via Facebook

Taking The Fight Local: How One Millennial Candidate Is Pushing For Progressive Change

To some, Millennials represent an indifference to today’s political climate. To Will Petrik, nothing could be further from the truth.

There are many ways people describe Millennial politics, none of which are particularly flattering in any sense. Millennials are often described as whiny, complaining too much about unrealistic politics. They’re also described as being apathetic to policy in general, too lazy to care or to have an opinion on which direction our country forms and takes shape. If you had to double take on both those descriptions it’s okay, both are completely contradictory and neither hold up very well when examined carefully.

Many articles and self-important op-eds are written to try and explain this phenomenon. They attempt unabashedly to assuage egos and to justify generational prejudices. They’re constantly asking ridiculous questions like, why millennials aren’t rescuing the diamond industry by purchasing products that have historically fueled human atrocities and regional conflicts in Africa. Instead of opening a political discourse and engaging in dialogue, they write empty-headed think pieces, blaming us for ruining less than mediocre restaurant chains.

via Yes We Can Columbus Facebook

It doesn’t just show a distinct and vital misunderstanding between generations, it clearly displays a difference in societal priorities. Not only are we a generation that can’t afford to spend money frivolously on food microwaved in a restaurant or over-priced gaudy jewelry, we wouldn’t even if we could. We’d rather spend our time fighting for government transparency and teaching ourselves vital (yet admittedly trendy) survival skills like community agriculture.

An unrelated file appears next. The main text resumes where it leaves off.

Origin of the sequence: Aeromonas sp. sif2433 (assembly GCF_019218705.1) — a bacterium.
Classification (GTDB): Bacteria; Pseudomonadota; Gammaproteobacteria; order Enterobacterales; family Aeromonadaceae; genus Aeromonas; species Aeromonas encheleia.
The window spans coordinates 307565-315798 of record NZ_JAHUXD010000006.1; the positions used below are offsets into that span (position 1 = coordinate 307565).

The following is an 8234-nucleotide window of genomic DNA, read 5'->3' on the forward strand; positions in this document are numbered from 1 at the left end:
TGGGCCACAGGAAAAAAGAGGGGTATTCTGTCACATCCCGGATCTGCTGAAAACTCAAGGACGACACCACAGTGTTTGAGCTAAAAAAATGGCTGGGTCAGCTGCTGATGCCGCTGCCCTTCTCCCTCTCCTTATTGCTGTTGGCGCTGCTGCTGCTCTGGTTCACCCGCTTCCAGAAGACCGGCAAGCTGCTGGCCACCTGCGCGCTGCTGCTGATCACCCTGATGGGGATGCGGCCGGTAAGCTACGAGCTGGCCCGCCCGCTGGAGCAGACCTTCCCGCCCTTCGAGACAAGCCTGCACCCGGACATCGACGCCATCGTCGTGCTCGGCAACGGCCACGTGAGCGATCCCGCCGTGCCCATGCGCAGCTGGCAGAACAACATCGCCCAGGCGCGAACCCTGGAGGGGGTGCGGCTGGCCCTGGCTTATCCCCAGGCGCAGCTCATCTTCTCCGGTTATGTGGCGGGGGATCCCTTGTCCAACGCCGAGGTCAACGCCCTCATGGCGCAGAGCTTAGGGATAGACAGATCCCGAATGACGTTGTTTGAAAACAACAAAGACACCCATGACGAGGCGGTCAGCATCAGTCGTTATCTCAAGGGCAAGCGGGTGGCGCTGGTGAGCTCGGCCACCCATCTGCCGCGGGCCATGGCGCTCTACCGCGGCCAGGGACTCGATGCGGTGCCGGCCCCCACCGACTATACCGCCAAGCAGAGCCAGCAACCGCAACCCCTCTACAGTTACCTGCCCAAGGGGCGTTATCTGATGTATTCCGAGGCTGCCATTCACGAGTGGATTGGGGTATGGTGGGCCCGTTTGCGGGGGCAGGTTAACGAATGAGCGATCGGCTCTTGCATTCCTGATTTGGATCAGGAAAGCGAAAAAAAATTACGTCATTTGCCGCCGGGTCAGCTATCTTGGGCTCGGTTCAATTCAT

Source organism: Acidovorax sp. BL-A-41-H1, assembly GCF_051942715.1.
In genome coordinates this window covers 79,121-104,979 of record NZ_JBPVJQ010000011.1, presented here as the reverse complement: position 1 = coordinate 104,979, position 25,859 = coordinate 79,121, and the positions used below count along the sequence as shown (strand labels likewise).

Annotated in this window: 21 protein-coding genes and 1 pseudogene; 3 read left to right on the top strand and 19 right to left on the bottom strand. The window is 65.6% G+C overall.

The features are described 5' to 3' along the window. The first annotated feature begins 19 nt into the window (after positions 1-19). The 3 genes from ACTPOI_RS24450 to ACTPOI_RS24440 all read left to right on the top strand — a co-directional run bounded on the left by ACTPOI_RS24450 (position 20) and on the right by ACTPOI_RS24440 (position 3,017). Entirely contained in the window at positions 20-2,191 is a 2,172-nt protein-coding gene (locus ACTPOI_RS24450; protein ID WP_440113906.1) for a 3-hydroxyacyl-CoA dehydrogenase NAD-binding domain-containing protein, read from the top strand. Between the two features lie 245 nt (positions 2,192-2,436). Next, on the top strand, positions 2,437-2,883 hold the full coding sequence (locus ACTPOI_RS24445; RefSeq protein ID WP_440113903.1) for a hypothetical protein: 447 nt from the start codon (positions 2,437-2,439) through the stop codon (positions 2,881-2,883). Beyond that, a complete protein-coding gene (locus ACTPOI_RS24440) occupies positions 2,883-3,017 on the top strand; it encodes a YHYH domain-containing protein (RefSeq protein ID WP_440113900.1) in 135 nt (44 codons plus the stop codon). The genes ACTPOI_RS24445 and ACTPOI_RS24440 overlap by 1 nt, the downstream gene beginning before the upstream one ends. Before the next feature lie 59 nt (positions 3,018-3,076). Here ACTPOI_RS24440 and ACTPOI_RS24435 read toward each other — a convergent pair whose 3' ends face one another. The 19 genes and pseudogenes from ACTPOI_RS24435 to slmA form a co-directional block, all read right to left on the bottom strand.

Will Petrik is one of those pushing for transparency, taking the fight directly to city hall.

He’s up for city councilman in the November general elections, endorsed by Yes We Can Columbus, a progressive political organization working for change on the local level. I had the opportunity to ask Mr. Petrik a few questions on his platform and on the current atmosphere of politics in general.


What made you run for public office?

I worked for several years as the state director of an advocacy organization committed to strengthening families and communities through state budget and policy advocacy. I started my work believing in the promise of our democracy. I believed in a government “of, for and by the people.” What I experienced in my advocacy work at the state level wasn’t that at all. Our democracy at the state level is broken due to gerrymandered political districts. Everyday people and working families don’t have a voice.

At the same time, I started to see that the real leadership was emerging in cities. That is where the policy changes I was fighting for at the state level were actually happening. Cities were increasing their minimum wages and implementing paid family and sick leave. Salt Lake City is working to solve chronic homelessness, and a number of cities made pre-K accessible to all children. Community college will be tuition-free for all San Francisco residents starting next fall. I believe we can make these types of changes to improve people’s lives in concrete ways. That’s why I’m running for Columbus City Council.

via Yes We Can Columbus Facebook

Why do you feel it’s important that people of the Millennial generation run for office?

Our local government impacts the quality of our schools, the safety of our neighborhoods and the health of our economy. We need people who understand the critical challenges of our time, like income inequality and our broken political system.

We need folks with a big vision to transform our democracy and improve the quality of life for all people.

A person’s age is not as important as their willingness to listen, learn, build coalitions, and stand up for what’s right.


What are some ways others can engage the political process besides just voting?

Everyone can start by learning more about our city and talking with their neighbors. We can all discuss the challenges and opportunities we see in our schools and our neighborhoods. I think it’s also important to get involved in organizations that share your values and goals. If you’re concerned about something related to your safety, education, health or economic security, speak up, ask questions and seek answers.